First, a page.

Hiring is rarely a straightforward process. While some candidates may offer great resumes and the perfect cover letter, their performance during an interview could make it clear that they aren’t a good match for your company.
Likewise, candidates that seem imperfect on paper can often match your company’s values and stand out in an interview. There’s no simple rule for choosing staff, but there are simple ways to learn which candidates aren’t right for your business.
From questionable work histories to interviews that involve few direct answers to your questions, below are seven signs a candidate probably isn’t the right selection for your company.
They don’t seem aware of what position they’re applying for
Many people use an apply-en-masse strategy to search for jobs, sending out a huge volume of resumes and applications to companies they know very little about for jobs that, in some cases, they aren’t particularly interested in.
This is easy to spot during the interview process. If a candidate doesn’t seem aware of the role they’ll be filling or has little knowledge of what’s required for the job, the chances are they won’t be a successful hire for your company.
They simply aren’t aware of your company and what it does
How well does a certain candidate know your company? People that take the time to research your company and become familiar with the products and services it offers are more likely to take an active and interested in role in their jobs.
On the other hand, a candidate that sees your company as just another employer is less likely to take the initiative. This makes screening for candidates that are aware of your company and its values an important part of hiring.
Their professional history is inconsistent or lacking in detail
People’s professional histories can vary hugely, from a consistent track record with one employer to a long list of different employers. The key feature of a good resume is consistency – namely, consistent performance in a demanding role.
If a candidate doesn’t have a consistent job history or has a work history with lots of long gaps that can’t easily be explained, they may not have the dedication to stay in a job when their workload becomes more demanding or challenging.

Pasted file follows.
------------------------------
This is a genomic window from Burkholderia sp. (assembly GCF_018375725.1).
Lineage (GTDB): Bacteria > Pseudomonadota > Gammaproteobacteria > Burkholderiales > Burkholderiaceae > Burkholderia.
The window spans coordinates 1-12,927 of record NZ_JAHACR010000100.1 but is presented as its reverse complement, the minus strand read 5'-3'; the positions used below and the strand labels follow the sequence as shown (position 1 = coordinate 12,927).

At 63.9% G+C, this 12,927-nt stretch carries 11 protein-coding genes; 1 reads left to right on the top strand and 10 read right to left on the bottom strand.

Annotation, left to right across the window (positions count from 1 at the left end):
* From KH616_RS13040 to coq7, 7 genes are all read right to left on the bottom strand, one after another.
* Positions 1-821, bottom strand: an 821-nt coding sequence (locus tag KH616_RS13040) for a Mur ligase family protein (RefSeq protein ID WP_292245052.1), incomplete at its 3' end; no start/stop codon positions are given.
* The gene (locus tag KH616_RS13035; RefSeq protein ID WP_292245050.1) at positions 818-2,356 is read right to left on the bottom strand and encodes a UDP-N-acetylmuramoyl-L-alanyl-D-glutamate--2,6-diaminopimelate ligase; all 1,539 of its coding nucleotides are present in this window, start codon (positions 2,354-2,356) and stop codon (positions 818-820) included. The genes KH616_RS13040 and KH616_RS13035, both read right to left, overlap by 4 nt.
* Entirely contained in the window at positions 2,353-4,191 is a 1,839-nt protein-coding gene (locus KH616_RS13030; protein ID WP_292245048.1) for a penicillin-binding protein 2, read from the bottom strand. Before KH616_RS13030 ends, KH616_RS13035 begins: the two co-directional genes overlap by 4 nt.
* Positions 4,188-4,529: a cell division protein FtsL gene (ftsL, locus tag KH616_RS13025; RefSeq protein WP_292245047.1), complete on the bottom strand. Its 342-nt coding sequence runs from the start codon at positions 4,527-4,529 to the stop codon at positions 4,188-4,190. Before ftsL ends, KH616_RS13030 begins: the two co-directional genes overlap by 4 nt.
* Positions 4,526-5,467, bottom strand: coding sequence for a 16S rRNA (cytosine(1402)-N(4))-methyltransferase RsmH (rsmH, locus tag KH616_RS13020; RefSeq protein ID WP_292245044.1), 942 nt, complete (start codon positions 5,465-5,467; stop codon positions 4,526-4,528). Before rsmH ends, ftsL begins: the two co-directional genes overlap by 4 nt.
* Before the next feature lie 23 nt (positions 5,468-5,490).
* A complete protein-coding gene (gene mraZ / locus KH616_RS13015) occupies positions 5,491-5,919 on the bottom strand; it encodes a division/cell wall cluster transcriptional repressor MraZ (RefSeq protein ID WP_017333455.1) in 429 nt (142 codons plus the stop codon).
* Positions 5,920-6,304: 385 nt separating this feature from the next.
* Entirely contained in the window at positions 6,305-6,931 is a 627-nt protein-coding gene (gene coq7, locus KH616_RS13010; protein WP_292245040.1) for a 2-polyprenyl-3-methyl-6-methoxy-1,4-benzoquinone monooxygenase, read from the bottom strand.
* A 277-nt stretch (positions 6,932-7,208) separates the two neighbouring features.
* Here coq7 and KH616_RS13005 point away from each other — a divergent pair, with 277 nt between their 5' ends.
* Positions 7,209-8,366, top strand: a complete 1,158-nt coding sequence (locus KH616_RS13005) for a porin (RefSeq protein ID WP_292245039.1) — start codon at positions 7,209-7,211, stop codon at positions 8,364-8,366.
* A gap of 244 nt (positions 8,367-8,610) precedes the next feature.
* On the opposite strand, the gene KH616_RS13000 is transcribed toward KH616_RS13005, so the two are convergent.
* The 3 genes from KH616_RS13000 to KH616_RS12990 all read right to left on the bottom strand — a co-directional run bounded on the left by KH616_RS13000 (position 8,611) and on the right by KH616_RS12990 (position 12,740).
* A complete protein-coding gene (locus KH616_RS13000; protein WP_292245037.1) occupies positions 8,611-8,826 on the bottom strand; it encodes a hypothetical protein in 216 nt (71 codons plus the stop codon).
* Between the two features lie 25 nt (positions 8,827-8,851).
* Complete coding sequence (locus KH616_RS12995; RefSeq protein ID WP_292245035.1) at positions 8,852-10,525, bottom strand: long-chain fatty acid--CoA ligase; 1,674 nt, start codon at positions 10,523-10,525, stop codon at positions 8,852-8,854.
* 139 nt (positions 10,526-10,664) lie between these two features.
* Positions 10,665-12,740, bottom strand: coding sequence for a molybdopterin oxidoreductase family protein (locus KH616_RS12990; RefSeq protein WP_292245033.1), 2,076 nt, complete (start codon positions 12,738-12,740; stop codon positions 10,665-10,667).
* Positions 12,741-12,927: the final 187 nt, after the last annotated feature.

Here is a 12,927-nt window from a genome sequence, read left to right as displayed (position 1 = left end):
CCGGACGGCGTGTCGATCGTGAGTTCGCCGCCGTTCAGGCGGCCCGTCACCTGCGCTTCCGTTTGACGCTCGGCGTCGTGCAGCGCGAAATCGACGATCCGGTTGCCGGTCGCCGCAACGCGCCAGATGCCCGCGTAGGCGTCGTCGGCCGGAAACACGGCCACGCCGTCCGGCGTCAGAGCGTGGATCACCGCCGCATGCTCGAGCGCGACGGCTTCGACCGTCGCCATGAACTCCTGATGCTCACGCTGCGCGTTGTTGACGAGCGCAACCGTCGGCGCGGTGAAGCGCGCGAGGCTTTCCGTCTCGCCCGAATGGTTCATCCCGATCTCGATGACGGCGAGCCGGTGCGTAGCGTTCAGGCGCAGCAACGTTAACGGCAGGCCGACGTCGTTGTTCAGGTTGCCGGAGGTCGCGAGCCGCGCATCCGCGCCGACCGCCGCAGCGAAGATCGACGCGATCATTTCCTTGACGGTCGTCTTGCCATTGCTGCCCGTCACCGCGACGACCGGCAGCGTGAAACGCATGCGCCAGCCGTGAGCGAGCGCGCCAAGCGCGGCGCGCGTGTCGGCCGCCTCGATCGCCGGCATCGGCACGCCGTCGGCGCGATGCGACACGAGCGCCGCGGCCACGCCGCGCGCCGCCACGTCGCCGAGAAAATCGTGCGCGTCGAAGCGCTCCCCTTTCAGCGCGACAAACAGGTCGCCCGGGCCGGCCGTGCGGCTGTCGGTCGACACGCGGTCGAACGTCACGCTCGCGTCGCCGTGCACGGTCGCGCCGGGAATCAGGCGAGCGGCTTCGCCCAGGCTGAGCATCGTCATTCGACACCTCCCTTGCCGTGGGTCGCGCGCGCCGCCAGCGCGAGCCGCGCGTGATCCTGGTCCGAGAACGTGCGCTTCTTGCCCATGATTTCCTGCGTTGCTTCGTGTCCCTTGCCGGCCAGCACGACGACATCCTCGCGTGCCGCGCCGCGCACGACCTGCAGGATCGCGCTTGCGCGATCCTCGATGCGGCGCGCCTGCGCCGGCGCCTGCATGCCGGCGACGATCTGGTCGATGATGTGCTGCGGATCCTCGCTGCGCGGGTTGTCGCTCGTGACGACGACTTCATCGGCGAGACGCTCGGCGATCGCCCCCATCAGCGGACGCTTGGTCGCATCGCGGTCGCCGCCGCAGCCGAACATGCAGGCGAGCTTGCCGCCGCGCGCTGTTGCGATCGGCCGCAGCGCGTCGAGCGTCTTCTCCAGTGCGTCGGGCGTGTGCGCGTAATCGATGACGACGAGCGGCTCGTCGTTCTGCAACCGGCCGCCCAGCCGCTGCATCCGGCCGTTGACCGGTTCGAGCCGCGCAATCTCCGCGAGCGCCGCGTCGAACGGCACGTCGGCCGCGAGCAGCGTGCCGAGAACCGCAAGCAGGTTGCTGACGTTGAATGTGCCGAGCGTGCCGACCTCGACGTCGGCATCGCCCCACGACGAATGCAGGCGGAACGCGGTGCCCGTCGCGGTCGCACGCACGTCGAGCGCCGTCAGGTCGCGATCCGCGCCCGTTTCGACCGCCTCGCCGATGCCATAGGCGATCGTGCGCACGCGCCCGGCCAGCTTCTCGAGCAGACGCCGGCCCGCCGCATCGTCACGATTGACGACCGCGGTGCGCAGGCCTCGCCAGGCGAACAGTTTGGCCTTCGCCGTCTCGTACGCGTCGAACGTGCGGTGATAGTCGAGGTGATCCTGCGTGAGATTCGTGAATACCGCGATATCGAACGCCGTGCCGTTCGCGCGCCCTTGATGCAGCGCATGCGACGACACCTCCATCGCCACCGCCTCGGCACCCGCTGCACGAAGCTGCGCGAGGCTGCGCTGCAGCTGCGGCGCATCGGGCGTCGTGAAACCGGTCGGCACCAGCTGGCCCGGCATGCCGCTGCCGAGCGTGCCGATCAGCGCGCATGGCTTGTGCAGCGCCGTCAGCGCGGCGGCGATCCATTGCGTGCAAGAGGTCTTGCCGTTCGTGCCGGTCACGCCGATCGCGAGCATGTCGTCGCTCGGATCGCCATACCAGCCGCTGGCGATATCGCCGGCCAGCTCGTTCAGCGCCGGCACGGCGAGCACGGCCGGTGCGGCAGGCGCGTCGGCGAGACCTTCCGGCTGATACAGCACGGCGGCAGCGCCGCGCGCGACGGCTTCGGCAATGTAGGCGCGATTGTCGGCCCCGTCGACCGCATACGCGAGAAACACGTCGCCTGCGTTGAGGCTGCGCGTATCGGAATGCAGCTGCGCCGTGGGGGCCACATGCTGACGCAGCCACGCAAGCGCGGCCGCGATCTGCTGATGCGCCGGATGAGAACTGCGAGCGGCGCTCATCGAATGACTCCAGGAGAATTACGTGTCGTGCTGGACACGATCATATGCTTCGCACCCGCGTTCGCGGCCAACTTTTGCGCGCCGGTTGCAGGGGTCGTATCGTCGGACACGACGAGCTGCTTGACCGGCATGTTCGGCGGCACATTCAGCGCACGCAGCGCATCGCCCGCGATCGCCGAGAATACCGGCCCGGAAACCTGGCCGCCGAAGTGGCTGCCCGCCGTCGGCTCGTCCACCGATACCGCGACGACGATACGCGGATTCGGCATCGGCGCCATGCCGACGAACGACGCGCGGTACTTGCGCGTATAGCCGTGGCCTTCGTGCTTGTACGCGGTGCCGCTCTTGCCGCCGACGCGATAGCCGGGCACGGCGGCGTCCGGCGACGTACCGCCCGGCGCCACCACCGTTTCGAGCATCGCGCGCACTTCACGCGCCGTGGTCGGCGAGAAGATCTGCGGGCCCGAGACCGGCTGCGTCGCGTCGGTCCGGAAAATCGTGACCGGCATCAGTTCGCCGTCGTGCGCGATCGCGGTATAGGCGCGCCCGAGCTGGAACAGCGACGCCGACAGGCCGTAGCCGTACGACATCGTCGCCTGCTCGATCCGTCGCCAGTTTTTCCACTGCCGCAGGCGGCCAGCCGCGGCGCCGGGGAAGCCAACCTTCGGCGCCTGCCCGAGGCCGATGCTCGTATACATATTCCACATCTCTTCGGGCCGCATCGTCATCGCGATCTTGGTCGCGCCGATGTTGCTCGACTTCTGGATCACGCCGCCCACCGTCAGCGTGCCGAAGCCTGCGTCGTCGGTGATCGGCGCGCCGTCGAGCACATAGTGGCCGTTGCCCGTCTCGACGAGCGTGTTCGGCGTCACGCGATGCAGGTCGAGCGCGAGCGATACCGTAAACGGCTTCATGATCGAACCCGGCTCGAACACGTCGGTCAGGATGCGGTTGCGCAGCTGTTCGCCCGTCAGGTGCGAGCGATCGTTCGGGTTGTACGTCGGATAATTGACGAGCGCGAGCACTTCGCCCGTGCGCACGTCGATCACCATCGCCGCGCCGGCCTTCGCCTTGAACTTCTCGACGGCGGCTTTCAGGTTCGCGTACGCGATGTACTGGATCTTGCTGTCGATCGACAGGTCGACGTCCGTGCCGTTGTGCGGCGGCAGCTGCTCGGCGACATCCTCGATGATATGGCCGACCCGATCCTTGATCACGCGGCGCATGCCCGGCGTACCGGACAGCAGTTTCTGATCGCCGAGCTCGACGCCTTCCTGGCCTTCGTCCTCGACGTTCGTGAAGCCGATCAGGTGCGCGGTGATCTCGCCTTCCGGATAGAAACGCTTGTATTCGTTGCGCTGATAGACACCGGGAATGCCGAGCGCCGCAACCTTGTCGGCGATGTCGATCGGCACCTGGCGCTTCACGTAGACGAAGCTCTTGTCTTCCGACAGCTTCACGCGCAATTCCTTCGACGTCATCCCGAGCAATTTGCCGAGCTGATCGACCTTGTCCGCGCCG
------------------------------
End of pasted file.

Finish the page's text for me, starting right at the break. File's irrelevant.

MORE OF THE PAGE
They can’t offer any positive references from past employers
While an employer may be disappointed to lose a talented employee, they will rarely refuse to offer a reference. Speaking to a candidate’s past employer is a great way to learn more about their on-the-job performance, values and attitude.
If a candidate can’t offer any positive references from past employers, or only offers a limited selection of references that aren’t from managers, they may be trying hard to hide a professional history that didn’t satisfy their previous employers.
During the interview, they don’t directly answer questions
The key to an effective interview is direct, transparent communication. Skilled and capable candidates should be able to directly answer your questions in reasonable detail, making it easy for you to understand how they can help you.
Candidates that don’t fully understand the role or aren’t confident in their skills, on the other hand, often avoid direct communication. If a candidate can’t provide direct answers to your questions, there may be a significant reason for this.
They just don’t match your company’s culture and values
Not all companies have the same culture. If a candidate seems to match your needs on paper yet doesn’t share the same values as your company, there’s a possibility that they may not fit in at the company and feel confident in their role.
From a commitment to excellence to certain values about marketing, manufacturing or design, it’s important that candidates match your company’s culture to work well in their position and contribute.
They’re good, but not as good as your company is looking for
Any company is only as good as the people it hires. One of the most effective ways to ensure your company ranks among the best and brightest in its industry is to go out of your way to ensure you hire the best and brightest.
Although hiring the first “good enough” candidate is a great way to speed up hiring and expand your team quickly, doing so can often leave your company with a team that isn’t as qualified, capable and motivated as it could be.